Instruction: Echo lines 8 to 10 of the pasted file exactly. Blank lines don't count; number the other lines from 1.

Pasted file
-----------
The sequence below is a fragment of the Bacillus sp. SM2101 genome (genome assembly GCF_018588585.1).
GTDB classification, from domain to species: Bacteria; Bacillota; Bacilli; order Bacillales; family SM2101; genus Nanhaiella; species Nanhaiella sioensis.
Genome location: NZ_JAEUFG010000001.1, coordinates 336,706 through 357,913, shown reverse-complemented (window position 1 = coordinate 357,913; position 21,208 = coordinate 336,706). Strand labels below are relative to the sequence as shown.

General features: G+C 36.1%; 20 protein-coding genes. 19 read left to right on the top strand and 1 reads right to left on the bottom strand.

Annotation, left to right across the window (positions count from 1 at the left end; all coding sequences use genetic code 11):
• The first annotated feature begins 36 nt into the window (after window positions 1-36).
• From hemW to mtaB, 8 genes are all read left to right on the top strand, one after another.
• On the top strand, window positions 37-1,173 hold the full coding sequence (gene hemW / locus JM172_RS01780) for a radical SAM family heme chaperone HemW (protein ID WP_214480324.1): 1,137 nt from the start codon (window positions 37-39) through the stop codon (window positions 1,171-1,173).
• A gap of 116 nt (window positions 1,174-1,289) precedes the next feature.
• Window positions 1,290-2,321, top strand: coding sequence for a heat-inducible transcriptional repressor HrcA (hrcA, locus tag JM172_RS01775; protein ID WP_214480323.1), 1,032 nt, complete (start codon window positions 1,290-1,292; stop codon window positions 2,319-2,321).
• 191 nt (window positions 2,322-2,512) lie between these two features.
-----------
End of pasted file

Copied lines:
• On the top strand, window positions 37-1,173 hold the full coding sequence (gene hemW / locus JM172_RS01780) for a radical SAM family heme chaperone HemW (protein ID WP_214480324.1): 1,137 nt from the start codon (window positions 37-39) through the stop codon (window positions 1,171-1,173).
• A gap of 116 nt (window positions 1,174-1,289) precedes the next feature.
• Window positions 1,290-2,321, top strand: coding sequence for a heat-inducible transcriptional repressor HrcA (hrcA, locus tag JM172_RS01775; protein ID WP_214480323.1), 1,032 nt, complete (start codon window positions 1,290-1,292; stop codon window positions 2,319-2,321).